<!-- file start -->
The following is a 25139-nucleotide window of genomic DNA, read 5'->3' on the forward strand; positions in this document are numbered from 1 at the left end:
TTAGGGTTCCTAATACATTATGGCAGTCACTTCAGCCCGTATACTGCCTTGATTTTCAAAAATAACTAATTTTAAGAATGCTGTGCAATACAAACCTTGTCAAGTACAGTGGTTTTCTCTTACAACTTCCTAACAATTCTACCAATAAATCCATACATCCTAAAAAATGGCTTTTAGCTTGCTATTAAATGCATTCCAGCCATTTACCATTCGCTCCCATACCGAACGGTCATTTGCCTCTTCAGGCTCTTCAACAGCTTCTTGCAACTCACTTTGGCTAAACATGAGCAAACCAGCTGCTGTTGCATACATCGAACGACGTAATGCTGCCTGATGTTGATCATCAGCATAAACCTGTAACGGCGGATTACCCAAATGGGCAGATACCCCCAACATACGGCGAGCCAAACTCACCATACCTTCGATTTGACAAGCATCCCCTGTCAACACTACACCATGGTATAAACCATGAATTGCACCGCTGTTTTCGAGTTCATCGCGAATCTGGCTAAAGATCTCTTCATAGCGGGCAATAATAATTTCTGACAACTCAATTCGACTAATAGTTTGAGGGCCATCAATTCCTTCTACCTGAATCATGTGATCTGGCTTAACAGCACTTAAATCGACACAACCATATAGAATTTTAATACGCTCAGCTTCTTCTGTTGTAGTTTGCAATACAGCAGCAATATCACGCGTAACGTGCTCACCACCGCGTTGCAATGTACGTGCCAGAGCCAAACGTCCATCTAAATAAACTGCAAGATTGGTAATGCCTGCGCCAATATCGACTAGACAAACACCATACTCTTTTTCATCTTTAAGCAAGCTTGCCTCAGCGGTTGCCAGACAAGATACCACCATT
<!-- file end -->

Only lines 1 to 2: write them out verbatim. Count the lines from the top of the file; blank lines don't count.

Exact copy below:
The following is a 25139-nucleotide window of genomic DNA, read 5'->3' on the forward strand; positions in this document are numbered from 1 at the left end:
TTAGGGTTCCTAATACATTATGGCAGTCACTTCAGCCCGTATACTGCCTTGATTTTCAAAAATAACTAATTTTAAGAATGCTGTGCAATACAAACCTTGTCAAGTACAGTGGTTTTCTCTTACAACTTCCTAACAATTCTACCAATAAATCCATACATCCTAAAAAATGGCTTTTAGCTTGCTATTAAATGCATTCCAGCCATTTACCATTCGCTCCCATACCGAACGGTCATTTGCCTCTTCAGGCTCTTCAACAGCTTCTTGCAACTCACTTTGGCTAAACATGAGCAAACCAGCTGCTGTTGCATACATCGAACGACGTAATGCTGCCTGATGTTGATCATCAGCATAAACCTGTAACGGCGGATTACCCAAATGGGCAGATACCCCCAACATACGGCGAGCCAAACTCACCATACCTTCGATTTGACAAGCATCCCCTGTCAACACTACACCATGGTATAAACCATGAATTGCACCGCTGTTTTCGAGTTCATCGCGAATCTGGCTAAAGATCTCTTCATAGCGGGCAATAATAATTTCTGACAACTCAATTCGACTAATAGTTTGAGGGCCATCAATTCCTTCTACCTGAATCATGTGATCTGGCTTAACAGCACTTAAATCGACACAACCATATAGAATTTTAATACGCTCAGCTTCTTCTGTTGTAGTTTGCAATACAGCAGCAATATCACGCGTAACGTGCTCACCACCGCGTTGCAATGTACGTGCCAGAGCCAAACGTCCATCTAAATAAACTGCAAGATTGGTAATGCCTGCGCCAATATCGACTAGACAAACACCATACTCTTTTTCATCTTTAAGCAAGCTTGCCTCAGCGGTTGCCAGACAAGATACCACCATT